By Kitty Hass and Lori Lindbergh, PhD
You often see this quote used in statistics and research textbooks and publications,
“I often say that when you can measure what you are speaking about and express it in numbers you know something about it; but when you cannot measure it, when you cannot express it in numbers, your knowledge is of a meagre and unsatisfactory kind: it may be the beginning of knowledge, but you have scarcely, in your own thoughts, advanced the state of science, whatever the matter may be” (Lord Kelvin, 1891).
However, Lord Kelvin makes no mention of the quality of your measurements. Just because you measure it, does not make it is so. We believe that traditional BA multiple-choice competency assessments and one-dimensional self-rating competency assessments hover around that “beginning of knowledge” point referenced in the quote: Just barely enough information to advance your BA professional development and performance….in your own mind, not necessarily in your organization.
Our research indicates that BA experience and training are not enough to ensure success in many organizations. BA training improves competence and confidence initially; however, the organization eventually gets in the way of further improvement. We have provided an example to illustrate what we mean by this.
Which of the two organizations will achieve greater project outcomes?
If you base your answer on the one-dimensional, BA competency score (5-point scale), your answer would most likely be, Company A. Company A’s average competency score indicates that overall, BAs are highly proficient, which should obviously lead to greater success. Could organizational performance really be this simple?
Our research on BA Applied Capability indicates otherwise. After measuring the level and impact of the organization’s BA culture and overall organizational culture on BA competency and performance (what we call organizational culture index), here is what we would find using our assessment approach.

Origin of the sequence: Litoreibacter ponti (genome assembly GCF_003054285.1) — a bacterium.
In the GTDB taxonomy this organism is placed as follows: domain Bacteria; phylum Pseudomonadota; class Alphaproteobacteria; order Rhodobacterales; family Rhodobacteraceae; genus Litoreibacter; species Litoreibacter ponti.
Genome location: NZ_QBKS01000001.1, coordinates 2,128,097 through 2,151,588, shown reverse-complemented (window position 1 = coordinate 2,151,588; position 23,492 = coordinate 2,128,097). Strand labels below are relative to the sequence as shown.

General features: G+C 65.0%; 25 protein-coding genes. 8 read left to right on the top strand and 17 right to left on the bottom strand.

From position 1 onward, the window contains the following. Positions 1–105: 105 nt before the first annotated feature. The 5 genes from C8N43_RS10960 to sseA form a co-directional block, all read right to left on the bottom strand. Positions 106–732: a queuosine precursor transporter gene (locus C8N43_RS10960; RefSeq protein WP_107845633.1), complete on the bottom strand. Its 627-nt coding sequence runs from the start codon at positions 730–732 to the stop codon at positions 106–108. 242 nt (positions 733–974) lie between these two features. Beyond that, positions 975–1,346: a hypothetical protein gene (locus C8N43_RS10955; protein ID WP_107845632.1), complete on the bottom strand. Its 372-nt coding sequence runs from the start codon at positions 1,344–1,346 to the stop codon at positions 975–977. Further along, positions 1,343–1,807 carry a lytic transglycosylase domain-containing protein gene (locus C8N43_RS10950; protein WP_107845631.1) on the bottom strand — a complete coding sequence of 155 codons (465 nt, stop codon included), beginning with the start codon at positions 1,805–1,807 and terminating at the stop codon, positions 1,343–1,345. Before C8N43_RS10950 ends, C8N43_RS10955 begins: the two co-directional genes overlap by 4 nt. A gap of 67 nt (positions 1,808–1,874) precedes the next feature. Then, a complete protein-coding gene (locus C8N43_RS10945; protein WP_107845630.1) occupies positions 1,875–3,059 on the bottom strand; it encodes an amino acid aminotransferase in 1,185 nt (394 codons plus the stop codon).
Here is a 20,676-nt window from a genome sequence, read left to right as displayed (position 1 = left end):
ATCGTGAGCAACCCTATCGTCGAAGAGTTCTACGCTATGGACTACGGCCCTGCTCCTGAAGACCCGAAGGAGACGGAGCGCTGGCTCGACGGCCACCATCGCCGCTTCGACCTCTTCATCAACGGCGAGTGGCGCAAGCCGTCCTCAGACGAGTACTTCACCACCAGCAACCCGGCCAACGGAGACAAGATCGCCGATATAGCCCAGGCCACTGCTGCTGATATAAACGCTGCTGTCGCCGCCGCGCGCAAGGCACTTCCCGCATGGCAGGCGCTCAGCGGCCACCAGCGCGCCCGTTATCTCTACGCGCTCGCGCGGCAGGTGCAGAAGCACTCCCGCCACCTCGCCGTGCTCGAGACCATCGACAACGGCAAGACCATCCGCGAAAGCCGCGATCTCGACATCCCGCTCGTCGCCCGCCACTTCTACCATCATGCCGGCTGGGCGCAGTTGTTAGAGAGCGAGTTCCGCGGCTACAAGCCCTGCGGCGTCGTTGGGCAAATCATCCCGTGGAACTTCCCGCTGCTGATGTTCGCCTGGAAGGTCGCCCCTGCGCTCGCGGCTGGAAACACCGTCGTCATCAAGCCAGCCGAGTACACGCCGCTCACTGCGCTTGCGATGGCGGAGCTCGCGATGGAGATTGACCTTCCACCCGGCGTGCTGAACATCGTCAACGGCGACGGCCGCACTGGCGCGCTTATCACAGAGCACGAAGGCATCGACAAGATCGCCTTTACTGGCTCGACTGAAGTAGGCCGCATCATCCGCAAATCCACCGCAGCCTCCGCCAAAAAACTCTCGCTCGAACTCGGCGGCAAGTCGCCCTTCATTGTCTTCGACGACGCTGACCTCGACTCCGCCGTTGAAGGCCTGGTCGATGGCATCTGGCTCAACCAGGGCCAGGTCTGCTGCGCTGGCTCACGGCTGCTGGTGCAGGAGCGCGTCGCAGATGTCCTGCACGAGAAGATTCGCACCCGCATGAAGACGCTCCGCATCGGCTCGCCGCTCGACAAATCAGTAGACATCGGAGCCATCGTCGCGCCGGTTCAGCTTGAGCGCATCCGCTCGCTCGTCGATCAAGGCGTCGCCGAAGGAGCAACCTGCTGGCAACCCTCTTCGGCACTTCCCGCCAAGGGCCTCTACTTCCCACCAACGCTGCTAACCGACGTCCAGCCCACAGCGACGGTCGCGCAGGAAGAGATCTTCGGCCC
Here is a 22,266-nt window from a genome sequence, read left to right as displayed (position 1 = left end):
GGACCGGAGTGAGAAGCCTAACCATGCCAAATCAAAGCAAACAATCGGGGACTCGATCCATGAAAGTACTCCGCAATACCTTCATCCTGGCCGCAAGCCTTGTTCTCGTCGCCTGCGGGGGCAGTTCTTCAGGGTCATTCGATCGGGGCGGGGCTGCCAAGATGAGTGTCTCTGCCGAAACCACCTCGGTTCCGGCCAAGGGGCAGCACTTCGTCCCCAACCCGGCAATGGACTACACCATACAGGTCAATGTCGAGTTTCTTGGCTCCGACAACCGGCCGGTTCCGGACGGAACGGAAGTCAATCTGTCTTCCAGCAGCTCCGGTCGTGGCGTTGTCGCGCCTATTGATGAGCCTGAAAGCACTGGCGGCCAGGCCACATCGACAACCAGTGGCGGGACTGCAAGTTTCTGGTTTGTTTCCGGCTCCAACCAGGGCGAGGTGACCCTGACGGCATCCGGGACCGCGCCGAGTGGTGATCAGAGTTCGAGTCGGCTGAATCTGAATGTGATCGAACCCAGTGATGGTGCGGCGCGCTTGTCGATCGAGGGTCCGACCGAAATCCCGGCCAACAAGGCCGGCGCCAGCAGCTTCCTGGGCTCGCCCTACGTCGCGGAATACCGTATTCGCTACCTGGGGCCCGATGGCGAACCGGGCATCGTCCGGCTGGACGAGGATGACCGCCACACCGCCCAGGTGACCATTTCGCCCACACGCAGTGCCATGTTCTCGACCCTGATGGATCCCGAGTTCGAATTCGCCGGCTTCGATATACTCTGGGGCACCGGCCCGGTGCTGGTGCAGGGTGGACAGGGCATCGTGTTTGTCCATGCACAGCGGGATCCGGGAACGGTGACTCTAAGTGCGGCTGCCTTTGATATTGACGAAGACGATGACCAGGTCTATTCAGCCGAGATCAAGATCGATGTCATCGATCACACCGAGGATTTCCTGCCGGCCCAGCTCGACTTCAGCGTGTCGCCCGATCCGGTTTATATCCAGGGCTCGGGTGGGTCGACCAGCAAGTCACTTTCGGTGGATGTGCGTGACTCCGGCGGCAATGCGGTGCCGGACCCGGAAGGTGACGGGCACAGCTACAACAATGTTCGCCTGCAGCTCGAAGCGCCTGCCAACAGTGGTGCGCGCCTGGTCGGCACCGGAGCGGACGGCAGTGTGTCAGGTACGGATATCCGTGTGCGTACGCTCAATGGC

After using our multi-dimensional BA Workforce Assessment approach that integrates BA competency, BA culture/practices, and overall organizational culture, you can see that the BA Applied Capability is actually higher for Company B. Furthermore, compared to Company A, Company B can expect to achieve more successful project outcomes for all performance measures other than schedule. Both organizations can expect to be over budget, over schedule, and achieve considerably less business success; however, in spite of this, Company B will achieve greater scope and quality than Company A.
What this really means is that, based on the current state of each organization and its BA workforce capabilities, these are the average performance outcomes BAs, managers, and leaders should expect. (If you informed your leaders of this, I’m sure it would go over like a lead balloon.) Without this information, you can see why projects in some organizations consistently fail to meet stakeholder expectations.
This example illustrates the complexity of the organizational system and why one-dimensional competency assessments and solutions provide limited value. Things are not always as they seem: To improve BA, you may not need to focus on BA. The key is understanding the complexity of your organizational environment and the interrelationships between the three critical components necessary for BA performance improvement: BA competency, BA culture/practices, and overall organizational culture.
BA improvement is not as easy as implementing training, tools, and processes. BA Practice Leads and senior leaders must change their thinking. Single focus solutions or solutions that don’t target all three components won’t work in the long term. Remember, examine the entire forest, not just a few trees, and Think Out of Your BA Box! Review our February 27th entry to gauge the current thinking of your managers and leaders.